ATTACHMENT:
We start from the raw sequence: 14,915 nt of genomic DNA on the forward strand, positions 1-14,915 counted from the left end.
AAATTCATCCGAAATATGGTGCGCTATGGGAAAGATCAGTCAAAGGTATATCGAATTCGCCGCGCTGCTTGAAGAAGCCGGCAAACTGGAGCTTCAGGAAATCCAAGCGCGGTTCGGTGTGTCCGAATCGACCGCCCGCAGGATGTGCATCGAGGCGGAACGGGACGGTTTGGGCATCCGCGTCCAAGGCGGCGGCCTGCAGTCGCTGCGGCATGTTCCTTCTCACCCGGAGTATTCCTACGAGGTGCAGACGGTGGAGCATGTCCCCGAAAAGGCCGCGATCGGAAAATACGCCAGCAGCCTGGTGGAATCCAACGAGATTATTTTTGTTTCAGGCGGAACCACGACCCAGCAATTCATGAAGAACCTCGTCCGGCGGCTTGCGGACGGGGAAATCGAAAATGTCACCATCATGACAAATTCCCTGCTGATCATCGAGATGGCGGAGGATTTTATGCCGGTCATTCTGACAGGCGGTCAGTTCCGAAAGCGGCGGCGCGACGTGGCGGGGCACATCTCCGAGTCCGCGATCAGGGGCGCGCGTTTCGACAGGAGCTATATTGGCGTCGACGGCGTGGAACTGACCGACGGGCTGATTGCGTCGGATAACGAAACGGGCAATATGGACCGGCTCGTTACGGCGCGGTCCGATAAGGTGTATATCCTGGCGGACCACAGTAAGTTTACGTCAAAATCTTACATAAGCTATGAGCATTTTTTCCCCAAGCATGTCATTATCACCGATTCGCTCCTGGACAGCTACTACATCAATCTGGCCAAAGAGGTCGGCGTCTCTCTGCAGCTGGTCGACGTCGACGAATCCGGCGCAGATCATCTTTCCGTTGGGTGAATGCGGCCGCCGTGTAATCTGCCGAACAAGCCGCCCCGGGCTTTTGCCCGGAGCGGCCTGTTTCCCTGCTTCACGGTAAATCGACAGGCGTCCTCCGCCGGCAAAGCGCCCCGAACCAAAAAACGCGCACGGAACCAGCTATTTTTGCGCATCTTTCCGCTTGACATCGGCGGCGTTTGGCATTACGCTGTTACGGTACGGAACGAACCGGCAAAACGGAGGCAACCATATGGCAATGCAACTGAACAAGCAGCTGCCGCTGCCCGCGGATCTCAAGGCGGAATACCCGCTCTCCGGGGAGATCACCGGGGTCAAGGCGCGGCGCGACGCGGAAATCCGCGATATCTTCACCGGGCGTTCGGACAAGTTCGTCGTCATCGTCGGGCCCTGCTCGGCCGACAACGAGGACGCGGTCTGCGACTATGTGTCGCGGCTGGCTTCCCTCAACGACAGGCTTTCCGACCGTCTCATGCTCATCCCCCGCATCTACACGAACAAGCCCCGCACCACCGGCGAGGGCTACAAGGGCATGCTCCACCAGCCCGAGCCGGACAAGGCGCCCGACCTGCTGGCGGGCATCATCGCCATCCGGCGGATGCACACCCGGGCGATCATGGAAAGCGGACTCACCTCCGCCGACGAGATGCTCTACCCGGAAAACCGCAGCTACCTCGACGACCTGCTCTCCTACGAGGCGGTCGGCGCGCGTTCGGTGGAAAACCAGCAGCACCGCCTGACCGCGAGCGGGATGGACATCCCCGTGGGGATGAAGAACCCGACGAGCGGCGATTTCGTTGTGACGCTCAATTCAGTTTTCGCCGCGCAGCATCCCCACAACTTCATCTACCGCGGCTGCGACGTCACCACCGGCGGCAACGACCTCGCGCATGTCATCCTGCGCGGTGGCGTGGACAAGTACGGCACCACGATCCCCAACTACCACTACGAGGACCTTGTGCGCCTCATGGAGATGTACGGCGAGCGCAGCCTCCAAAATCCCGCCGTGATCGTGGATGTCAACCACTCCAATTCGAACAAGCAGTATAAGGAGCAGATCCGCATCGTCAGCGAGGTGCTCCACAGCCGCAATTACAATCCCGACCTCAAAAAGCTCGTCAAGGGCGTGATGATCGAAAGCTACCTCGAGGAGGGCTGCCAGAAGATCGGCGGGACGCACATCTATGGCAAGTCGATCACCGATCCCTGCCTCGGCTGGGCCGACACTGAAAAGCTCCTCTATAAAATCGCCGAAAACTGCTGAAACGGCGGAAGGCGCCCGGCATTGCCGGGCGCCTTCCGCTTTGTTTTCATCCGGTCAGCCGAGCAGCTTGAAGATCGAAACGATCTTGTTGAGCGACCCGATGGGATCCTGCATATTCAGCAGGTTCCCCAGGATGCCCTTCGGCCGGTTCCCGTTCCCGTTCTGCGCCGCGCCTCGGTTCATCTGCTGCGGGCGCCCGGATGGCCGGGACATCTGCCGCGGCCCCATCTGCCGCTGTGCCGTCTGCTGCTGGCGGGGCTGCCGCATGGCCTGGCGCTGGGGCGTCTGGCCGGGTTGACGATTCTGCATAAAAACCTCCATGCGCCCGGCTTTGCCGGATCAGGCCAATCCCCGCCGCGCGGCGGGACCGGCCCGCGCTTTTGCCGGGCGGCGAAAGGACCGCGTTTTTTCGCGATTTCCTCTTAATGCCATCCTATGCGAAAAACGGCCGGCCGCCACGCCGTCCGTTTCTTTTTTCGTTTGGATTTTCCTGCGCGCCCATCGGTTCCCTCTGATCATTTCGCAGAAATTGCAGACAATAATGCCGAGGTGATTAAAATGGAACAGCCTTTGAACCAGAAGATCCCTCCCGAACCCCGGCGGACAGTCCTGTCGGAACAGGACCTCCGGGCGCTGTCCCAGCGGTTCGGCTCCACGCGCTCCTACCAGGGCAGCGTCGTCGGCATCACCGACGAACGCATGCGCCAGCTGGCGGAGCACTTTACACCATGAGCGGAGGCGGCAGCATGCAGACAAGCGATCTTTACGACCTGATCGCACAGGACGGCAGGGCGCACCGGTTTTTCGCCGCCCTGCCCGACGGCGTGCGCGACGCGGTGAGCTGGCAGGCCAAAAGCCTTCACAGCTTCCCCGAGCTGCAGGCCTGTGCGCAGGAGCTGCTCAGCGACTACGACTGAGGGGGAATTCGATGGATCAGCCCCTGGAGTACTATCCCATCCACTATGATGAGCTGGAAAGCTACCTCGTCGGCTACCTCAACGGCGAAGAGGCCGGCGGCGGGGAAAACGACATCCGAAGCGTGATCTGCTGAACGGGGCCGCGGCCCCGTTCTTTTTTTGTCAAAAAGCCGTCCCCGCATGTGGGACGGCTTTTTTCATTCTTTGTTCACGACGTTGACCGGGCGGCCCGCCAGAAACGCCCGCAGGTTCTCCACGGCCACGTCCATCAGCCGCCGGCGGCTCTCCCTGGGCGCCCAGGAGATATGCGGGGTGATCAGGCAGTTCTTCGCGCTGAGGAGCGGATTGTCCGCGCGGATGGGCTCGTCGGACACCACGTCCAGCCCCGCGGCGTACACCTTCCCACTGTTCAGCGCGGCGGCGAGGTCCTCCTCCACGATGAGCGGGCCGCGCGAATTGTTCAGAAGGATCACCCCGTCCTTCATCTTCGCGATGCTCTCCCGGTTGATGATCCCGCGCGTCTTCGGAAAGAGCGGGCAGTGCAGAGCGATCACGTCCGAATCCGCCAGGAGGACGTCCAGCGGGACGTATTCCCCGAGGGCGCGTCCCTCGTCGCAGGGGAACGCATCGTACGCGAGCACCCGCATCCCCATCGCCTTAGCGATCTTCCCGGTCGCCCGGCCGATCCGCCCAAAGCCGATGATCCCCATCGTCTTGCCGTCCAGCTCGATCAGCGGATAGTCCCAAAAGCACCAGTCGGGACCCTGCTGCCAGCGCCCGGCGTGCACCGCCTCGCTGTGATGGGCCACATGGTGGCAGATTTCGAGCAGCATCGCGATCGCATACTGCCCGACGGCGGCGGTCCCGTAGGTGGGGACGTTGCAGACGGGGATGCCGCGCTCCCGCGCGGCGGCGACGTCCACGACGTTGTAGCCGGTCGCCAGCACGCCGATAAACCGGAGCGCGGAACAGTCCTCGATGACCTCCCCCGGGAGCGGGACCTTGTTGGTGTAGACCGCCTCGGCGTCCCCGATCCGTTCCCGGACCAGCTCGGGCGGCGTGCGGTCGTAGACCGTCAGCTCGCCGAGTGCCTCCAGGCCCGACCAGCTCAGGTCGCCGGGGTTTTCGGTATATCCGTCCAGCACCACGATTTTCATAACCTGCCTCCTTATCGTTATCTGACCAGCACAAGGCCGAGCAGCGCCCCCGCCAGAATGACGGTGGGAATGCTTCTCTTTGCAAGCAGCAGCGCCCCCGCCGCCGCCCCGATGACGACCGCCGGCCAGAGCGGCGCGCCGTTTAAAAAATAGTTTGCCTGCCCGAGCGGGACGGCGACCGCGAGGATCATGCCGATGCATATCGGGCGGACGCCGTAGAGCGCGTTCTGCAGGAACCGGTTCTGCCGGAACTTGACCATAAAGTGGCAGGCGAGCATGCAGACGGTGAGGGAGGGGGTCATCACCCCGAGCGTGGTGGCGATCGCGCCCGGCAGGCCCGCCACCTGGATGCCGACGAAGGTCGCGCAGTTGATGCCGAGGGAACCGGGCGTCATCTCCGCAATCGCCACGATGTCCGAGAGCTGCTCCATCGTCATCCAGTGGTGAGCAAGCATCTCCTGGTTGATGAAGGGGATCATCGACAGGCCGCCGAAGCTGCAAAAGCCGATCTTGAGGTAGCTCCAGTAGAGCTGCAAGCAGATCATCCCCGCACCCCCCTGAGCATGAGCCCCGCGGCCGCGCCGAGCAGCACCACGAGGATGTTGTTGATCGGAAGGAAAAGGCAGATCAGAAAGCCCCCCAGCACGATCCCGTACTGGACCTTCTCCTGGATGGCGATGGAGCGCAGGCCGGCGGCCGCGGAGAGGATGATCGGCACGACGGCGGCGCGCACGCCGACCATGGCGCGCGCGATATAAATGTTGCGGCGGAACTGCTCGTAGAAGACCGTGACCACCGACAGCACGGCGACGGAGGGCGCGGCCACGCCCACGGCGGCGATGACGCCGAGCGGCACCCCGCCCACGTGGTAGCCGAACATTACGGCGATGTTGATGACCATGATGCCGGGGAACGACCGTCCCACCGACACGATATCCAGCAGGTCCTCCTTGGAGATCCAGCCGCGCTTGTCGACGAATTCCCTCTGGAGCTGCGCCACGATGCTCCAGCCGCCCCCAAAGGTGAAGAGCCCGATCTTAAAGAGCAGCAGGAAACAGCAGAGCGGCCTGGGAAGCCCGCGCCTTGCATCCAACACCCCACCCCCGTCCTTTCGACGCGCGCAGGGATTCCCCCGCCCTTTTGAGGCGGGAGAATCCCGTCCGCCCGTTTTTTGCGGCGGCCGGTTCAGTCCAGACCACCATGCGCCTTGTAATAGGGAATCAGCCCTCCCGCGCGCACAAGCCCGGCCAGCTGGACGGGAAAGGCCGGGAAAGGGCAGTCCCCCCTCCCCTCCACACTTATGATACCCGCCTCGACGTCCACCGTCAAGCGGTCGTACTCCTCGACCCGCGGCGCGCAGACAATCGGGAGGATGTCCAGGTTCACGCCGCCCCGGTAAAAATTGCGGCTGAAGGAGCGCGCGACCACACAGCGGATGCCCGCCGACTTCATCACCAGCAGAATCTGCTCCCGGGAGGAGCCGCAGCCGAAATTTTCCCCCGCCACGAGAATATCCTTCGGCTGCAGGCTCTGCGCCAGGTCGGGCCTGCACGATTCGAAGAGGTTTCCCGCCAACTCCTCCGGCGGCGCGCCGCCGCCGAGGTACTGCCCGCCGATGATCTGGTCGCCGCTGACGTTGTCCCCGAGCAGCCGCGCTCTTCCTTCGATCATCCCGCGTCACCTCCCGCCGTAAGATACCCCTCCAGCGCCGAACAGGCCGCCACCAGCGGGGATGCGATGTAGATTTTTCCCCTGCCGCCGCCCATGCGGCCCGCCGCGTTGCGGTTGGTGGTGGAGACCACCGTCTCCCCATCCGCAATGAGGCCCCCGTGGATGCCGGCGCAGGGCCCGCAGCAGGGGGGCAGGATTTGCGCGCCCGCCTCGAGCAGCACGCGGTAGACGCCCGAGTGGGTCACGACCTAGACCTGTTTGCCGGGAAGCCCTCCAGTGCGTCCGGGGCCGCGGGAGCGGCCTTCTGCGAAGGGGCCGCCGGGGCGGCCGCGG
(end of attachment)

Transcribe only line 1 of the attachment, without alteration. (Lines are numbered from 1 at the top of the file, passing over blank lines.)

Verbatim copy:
We start from the raw sequence: 14,915 nt of genomic DNA on the forward strand, positions 1-14,915 counted from the left end.